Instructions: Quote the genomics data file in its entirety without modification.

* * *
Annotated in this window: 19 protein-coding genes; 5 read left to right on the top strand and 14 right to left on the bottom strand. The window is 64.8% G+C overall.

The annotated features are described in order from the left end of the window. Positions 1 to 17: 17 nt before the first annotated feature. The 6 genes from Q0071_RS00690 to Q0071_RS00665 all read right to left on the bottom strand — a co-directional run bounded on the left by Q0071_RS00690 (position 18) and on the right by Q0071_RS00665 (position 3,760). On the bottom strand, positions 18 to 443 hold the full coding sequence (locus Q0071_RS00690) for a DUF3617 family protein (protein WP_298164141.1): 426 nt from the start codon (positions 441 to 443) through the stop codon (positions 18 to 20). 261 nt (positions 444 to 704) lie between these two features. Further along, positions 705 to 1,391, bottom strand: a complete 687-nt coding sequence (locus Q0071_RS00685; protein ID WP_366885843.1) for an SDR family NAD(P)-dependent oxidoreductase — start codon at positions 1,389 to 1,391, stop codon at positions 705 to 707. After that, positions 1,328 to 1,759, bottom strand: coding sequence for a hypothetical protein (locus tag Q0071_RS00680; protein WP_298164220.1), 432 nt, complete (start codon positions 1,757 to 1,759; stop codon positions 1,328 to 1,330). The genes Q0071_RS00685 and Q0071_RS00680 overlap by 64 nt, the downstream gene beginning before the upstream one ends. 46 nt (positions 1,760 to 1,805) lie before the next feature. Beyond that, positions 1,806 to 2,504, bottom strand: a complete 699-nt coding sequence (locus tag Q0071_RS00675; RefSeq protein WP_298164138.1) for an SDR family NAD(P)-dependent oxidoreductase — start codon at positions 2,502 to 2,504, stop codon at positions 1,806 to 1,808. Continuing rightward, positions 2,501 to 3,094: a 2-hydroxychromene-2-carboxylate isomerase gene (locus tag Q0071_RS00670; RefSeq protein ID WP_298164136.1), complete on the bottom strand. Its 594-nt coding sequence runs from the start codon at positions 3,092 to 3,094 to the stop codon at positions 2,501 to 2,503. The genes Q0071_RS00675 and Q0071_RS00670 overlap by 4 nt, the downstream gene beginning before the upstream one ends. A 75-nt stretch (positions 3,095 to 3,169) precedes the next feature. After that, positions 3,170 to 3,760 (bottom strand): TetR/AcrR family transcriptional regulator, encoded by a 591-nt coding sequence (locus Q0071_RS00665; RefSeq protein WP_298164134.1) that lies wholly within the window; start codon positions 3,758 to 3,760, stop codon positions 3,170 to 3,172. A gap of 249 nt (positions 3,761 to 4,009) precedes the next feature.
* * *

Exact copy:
Annotated in this window: 19 protein-coding genes; 5 read left to right on the top strand and 14 right to left on the bottom strand. The window is 64.8% G+C overall.

The annotated features are described in order from the left end of the window. Positions 1 to 17: 17 nt before the first annotated feature. The 6 genes from Q0071_RS00690 to Q0071_RS00665 all read right to left on the bottom strand — a co-directional run bounded on the left by Q0071_RS00690 (position 18) and on the right by Q0071_RS00665 (position 3,760). On the bottom strand, positions 18 to 443 hold the full coding sequence (locus Q0071_RS00690) for a DUF3617 family protein (protein WP_298164141.1): 426 nt from the start codon (positions 441 to 443) through the stop codon (positions 18 to 20). 261 nt (positions 444 to 704) lie between these two features. Further along, positions 705 to 1,391, bottom strand: a complete 687-nt coding sequence (locus Q0071_RS00685; protein ID WP_366885843.1) for an SDR family NAD(P)-dependent oxidoreductase — start codon at positions 1,389 to 1,391, stop codon at positions 705 to 707. After that, positions 1,328 to 1,759, bottom strand: coding sequence for a hypothetical protein (locus tag Q0071_RS00680; protein WP_298164220.1), 432 nt, complete (start codon positions 1,757 to 1,759; stop codon positions 1,328 to 1,330). The genes Q0071_RS00685 and Q0071_RS00680 overlap by 64 nt, the downstream gene beginning before the upstream one ends. 46 nt (positions 1,760 to 1,805) lie before the next feature. Beyond that, positions 1,806 to 2,504, bottom strand: a complete 699-nt coding sequence (locus tag Q0071_RS00675; RefSeq protein WP_298164138.1) for an SDR family NAD(P)-dependent oxidoreductase — start codon at positions 2,502 to 2,504, stop codon at positions 1,806 to 1,808. Continuing rightward, positions 2,501 to 3,094: a 2-hydroxychromene-2-carboxylate isomerase gene (locus tag Q0071_RS00670; RefSeq protein ID WP_298164136.1), complete on the bottom strand. Its 594-nt coding sequence runs from the start codon at positions 3,092 to 3,094 to the stop codon at positions 2,501 to 2,503. The genes Q0071_RS00675 and Q0071_RS00670 overlap by 4 nt, the downstream gene beginning before the upstream one ends. A 75-nt stretch (positions 3,095 to 3,169) precedes the next feature. After that, positions 3,170 to 3,760 (bottom strand): TetR/AcrR family transcriptional regulator, encoded by a 591-nt coding sequence (locus Q0071_RS00665; RefSeq protein WP_298164134.1) that lies wholly within the window; start codon positions 3,758 to 3,760, stop codon positions 3,170 to 3,172. A gap of 249 nt (positions 3,761 to 4,009) precedes the next feature.